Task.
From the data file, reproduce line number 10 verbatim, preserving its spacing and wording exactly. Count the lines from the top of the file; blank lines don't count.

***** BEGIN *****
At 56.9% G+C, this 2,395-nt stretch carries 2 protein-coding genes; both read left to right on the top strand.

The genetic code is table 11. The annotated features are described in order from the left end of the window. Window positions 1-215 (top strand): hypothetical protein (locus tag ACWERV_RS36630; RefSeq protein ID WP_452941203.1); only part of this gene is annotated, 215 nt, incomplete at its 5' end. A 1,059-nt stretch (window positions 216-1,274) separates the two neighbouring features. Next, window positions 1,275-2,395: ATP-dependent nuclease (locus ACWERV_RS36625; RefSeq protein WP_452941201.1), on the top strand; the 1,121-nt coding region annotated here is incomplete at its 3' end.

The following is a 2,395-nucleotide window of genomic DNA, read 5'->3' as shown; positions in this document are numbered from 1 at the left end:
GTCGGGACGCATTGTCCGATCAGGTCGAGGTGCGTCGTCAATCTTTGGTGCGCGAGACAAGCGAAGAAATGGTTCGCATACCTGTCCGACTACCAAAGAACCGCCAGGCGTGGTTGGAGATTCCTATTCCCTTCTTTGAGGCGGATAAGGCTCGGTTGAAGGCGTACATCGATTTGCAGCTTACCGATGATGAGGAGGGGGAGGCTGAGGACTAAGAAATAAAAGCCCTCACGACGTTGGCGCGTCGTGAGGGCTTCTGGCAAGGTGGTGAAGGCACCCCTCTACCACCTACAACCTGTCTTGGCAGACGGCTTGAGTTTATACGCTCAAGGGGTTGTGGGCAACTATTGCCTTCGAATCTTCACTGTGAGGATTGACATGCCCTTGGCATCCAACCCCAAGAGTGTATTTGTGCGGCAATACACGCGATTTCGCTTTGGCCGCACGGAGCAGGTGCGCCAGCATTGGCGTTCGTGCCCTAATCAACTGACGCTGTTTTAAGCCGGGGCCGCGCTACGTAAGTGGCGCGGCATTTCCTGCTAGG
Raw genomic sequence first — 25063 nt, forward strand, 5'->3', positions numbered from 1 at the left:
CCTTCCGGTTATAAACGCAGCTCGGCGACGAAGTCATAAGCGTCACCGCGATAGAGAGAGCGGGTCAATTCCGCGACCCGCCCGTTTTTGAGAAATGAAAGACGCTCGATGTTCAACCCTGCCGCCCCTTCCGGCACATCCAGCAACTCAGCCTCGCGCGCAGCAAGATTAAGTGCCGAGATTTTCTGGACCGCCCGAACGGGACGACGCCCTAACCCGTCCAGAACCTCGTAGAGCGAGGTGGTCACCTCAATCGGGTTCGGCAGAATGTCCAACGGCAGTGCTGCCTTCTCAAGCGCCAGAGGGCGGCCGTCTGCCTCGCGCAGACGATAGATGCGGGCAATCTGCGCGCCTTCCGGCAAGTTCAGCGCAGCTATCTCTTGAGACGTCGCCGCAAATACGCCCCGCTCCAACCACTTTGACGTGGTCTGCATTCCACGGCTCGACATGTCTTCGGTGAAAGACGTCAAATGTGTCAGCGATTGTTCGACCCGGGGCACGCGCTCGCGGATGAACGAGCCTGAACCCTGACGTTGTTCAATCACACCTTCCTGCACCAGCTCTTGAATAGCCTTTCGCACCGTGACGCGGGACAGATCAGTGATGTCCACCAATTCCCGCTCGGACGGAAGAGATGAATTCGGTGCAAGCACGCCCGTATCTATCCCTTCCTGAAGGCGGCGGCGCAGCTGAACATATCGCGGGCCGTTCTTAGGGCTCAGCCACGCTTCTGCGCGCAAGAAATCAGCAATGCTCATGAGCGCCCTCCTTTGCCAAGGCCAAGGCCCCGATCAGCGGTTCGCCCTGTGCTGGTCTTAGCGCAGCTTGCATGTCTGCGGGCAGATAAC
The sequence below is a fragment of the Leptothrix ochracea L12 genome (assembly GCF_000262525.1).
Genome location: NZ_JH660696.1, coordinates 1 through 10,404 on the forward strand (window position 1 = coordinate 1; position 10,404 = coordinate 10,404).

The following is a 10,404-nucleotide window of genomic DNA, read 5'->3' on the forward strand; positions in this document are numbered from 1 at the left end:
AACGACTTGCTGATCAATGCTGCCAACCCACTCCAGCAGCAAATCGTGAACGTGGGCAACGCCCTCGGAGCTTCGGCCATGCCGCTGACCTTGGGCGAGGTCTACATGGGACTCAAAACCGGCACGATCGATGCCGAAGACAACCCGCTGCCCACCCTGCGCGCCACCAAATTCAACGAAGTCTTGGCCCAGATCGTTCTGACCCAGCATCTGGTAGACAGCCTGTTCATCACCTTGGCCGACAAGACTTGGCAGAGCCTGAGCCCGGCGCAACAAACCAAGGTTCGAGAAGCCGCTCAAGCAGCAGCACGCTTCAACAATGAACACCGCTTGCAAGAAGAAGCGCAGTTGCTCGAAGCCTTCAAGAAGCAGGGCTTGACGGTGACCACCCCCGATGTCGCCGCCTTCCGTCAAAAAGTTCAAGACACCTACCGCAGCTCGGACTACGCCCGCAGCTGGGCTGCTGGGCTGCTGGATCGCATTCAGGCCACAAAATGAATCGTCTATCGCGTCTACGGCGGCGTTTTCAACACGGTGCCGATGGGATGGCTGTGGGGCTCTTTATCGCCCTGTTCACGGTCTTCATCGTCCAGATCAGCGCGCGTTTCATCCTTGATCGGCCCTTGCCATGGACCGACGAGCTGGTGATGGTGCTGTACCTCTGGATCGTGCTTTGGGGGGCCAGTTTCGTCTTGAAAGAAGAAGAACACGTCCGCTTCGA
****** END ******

AACGACTTGCTGATCAATGCTGCCAACCCACTCCAGCAGCAAATCGTGAACGTGGGCAACGCCCTCGGAGCTTCGGCCATGCCGCTGACCTTGGGCGAGGTCTACATGGGACTCAAAACCGGCACGATCGATGCCGAAGACAACCCGCTGCCCACCCTGCGCGCCACCAAATTCAACGAAGTCTTGGCCCAGATCGTTCTGACCCAGCATCTGGTAGACAGCCTGTTCATCACCTTGGCCGACAAGACTTGGCAGAGCCTGAGCCCGGCGCAACAAACCAAGGTTCGAGAAGCCGCTCAAGCAGCAGCACGCTTCAACAATGAACACCGCTTGCAAGAAGAAGCGCAGTTGCTCGAAGCCTTCAAGAAGCAGGGCTTGACGGTGACCACCCCCGATGTCGCCGCCTTCCGTCAAAAAGTTCAAGACACCTACCGCAGCTCGGACTACGCCCGCAGCTGGGCTGCTGGGCTGCTGGATCGCATTCAGGCCACAAAATGAATCGTCTATCGCGTCTACGGCGGCGTTTTCAACACGGTGCCGATGGGATGGCTGTGGGGCTCTTTATCGCCCTGTTCACGGTCTTCATCGTCCAGATCAGCGCGCGTTTCATCCTTGATCGGCCCTTGCCATGGACCGACGAGCTGGTGATGGTGCTGTACCTCTGGATCGTGCTTTGGGGGGCCAGTTTCGTCTTGAAAGAAGAAGAACACGTCCGCTTCGA